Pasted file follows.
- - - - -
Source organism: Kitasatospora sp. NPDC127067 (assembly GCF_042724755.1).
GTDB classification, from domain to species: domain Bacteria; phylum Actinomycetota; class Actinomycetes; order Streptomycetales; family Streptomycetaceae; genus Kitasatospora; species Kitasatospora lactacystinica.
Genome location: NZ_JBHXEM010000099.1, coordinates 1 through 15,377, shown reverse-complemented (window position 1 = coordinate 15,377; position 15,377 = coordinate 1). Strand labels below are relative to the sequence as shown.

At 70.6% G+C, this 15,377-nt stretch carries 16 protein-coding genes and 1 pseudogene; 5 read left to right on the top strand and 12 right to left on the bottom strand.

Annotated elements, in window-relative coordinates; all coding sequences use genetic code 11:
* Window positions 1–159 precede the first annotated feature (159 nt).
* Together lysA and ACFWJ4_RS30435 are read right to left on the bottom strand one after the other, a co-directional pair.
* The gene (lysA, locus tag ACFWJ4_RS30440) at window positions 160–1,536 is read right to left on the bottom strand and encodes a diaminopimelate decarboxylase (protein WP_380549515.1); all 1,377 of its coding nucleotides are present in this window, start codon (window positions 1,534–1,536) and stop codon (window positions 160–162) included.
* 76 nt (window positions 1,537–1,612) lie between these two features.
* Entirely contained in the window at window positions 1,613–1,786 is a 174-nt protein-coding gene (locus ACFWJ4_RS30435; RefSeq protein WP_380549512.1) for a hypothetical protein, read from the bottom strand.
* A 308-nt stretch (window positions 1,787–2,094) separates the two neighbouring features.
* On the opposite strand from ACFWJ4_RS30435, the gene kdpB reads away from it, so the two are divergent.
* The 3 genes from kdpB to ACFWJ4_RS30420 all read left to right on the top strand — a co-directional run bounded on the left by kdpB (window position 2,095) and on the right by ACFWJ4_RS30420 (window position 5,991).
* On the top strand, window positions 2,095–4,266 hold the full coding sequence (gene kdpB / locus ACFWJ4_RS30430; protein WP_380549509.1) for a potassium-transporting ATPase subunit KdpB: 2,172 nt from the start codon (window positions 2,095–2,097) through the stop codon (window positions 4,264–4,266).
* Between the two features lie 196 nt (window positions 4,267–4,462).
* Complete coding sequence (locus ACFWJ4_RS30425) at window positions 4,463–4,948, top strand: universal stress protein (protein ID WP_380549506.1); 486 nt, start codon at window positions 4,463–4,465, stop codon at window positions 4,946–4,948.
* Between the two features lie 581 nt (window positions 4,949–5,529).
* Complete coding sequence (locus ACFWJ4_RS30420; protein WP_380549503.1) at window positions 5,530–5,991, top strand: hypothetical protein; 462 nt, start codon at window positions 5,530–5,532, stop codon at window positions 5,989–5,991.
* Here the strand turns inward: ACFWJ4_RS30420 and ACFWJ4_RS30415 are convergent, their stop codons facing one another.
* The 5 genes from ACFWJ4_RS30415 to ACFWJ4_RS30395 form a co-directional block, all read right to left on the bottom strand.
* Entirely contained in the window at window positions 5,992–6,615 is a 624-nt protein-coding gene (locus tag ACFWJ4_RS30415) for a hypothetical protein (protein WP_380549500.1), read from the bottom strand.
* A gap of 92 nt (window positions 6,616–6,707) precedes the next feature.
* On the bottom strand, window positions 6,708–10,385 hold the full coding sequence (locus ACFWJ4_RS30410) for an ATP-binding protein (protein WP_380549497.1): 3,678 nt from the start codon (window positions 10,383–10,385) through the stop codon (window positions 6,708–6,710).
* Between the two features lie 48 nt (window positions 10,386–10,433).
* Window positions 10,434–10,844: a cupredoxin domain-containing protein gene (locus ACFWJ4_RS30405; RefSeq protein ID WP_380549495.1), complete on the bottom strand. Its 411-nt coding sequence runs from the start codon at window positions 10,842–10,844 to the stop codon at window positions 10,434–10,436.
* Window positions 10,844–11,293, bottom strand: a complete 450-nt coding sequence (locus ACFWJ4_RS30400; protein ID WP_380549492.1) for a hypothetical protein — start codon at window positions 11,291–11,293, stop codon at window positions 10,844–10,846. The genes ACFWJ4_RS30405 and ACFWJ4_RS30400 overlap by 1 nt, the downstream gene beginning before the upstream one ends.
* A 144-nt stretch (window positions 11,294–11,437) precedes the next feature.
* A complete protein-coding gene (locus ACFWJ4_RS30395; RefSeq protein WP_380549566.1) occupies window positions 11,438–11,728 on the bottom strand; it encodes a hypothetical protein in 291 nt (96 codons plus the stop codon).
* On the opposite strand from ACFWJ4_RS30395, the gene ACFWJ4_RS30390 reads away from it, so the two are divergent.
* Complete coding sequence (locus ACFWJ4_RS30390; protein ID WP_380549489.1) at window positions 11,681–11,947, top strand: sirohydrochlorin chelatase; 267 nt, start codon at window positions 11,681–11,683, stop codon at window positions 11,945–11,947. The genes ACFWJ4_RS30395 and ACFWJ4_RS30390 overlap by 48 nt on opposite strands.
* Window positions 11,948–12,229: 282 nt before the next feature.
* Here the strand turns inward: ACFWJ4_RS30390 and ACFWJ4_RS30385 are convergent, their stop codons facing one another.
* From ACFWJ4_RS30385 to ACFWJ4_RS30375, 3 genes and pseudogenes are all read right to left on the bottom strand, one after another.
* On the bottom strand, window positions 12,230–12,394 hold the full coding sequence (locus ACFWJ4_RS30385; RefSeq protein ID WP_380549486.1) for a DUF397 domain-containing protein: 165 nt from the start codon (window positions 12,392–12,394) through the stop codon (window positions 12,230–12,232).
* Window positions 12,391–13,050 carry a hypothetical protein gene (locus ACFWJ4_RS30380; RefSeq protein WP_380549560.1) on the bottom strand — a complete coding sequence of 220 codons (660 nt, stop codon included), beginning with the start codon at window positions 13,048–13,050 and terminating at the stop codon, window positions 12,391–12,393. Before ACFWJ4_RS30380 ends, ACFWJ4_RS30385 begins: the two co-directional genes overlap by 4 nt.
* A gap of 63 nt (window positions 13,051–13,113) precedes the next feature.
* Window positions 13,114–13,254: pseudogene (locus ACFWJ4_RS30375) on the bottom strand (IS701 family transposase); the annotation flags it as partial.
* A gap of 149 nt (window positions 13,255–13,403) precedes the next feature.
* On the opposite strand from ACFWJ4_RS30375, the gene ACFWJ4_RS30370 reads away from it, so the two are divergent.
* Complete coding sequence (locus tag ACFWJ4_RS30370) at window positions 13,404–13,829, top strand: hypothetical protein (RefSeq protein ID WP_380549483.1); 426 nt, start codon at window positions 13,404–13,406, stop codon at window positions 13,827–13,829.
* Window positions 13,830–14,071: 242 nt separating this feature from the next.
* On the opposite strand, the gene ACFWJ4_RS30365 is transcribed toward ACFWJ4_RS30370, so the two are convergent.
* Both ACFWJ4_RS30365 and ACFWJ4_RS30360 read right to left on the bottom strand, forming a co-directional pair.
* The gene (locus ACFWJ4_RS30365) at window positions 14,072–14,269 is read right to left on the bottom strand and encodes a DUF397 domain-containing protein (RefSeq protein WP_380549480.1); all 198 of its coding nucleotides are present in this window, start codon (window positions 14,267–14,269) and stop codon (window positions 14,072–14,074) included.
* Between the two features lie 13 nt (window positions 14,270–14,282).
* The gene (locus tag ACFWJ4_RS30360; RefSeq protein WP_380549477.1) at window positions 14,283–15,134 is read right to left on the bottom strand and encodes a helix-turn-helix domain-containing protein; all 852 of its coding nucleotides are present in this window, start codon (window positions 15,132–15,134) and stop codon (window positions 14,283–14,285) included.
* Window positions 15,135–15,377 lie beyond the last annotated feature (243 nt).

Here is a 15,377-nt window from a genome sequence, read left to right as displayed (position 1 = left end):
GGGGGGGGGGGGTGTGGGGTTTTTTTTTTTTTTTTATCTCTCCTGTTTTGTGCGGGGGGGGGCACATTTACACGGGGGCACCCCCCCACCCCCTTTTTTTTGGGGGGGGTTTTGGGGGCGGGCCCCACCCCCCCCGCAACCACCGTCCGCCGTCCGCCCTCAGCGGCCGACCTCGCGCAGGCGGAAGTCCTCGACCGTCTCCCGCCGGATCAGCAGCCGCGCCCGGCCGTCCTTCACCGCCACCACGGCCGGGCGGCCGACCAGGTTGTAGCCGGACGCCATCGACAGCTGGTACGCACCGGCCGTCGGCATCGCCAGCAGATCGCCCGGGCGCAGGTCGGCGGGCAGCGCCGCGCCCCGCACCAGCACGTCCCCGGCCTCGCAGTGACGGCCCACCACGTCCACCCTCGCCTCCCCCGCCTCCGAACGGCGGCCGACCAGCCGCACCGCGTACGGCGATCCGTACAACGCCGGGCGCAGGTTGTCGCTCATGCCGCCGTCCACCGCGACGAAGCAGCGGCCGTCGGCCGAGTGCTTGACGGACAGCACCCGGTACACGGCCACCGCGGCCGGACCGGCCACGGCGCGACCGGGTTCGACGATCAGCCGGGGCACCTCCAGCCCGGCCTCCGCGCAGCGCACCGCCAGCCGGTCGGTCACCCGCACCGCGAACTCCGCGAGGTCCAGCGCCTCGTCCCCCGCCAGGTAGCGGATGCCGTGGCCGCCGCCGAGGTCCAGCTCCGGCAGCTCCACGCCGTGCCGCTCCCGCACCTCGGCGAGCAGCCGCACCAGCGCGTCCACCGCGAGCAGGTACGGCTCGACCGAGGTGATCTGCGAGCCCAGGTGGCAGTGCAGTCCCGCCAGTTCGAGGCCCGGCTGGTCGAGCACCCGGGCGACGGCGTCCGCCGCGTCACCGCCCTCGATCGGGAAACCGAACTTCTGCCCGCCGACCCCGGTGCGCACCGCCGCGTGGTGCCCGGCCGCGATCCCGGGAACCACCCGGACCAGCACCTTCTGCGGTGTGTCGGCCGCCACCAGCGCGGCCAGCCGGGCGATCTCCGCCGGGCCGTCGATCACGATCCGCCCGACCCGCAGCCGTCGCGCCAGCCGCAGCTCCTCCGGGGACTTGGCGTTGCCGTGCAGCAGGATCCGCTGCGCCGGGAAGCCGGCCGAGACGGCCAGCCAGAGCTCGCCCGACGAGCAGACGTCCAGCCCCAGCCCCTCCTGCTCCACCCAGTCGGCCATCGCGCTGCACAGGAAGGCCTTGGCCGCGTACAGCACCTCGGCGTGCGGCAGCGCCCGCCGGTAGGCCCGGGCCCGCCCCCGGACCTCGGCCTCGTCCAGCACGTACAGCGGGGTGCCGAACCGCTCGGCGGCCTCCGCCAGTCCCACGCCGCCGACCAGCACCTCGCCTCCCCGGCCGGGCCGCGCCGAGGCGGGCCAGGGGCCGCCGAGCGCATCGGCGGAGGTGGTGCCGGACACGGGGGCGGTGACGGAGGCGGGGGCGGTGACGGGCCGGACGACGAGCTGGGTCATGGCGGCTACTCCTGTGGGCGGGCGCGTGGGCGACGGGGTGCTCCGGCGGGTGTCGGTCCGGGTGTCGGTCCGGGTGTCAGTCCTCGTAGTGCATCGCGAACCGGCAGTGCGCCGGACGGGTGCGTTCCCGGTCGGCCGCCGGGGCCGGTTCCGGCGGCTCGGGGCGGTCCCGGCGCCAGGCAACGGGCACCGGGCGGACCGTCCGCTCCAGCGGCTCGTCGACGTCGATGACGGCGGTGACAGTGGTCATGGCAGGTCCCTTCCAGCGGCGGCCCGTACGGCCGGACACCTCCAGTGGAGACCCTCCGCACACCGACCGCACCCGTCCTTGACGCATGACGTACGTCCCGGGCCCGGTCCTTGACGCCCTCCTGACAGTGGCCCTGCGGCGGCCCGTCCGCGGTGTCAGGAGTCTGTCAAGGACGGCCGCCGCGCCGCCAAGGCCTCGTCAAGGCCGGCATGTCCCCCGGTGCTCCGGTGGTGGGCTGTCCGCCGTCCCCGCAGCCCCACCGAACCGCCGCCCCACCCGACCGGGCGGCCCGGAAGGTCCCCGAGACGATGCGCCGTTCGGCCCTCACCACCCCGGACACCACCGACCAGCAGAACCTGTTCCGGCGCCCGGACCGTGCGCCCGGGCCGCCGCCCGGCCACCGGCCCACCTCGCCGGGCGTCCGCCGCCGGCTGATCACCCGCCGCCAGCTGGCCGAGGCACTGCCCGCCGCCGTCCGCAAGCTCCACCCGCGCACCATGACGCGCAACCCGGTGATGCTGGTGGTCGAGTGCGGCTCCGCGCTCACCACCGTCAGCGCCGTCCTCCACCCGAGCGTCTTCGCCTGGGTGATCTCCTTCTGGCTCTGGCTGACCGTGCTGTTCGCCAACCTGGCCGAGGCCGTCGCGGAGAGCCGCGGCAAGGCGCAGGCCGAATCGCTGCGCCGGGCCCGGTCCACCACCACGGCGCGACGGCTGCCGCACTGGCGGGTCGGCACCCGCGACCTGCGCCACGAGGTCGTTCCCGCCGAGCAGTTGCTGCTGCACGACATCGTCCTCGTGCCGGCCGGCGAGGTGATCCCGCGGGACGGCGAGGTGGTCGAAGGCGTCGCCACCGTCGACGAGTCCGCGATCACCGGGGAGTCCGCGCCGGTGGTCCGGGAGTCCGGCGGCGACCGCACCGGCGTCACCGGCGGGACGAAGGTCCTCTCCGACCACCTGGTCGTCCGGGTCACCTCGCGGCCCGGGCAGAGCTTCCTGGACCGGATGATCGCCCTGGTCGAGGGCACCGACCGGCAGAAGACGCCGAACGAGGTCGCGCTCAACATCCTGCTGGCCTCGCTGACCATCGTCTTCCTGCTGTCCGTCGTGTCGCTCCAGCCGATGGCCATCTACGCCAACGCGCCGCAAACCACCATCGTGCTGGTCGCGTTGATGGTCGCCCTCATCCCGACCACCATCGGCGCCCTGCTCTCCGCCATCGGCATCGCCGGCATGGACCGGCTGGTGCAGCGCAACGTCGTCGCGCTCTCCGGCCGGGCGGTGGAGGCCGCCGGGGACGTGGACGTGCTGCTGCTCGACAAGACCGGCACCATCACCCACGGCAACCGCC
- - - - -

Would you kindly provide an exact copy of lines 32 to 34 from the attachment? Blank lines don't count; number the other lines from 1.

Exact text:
* Here the strand turns inward: ACFWJ4_RS30390 and ACFWJ4_RS30385 are convergent, their stop codons facing one another.
* From ACFWJ4_RS30385 to ACFWJ4_RS30375, 3 genes and pseudogenes are all read right to left on the bottom strand, one after another.
* On the bottom strand, window positions 12,230–12,394 hold the full coding sequence (locus ACFWJ4_RS30385; RefSeq protein ID WP_380549486.1) for a DUF397 domain-containing protein: 165 nt from the start codon (window positions 12,392–12,394) through the stop codon (window positions 12,230–12,232).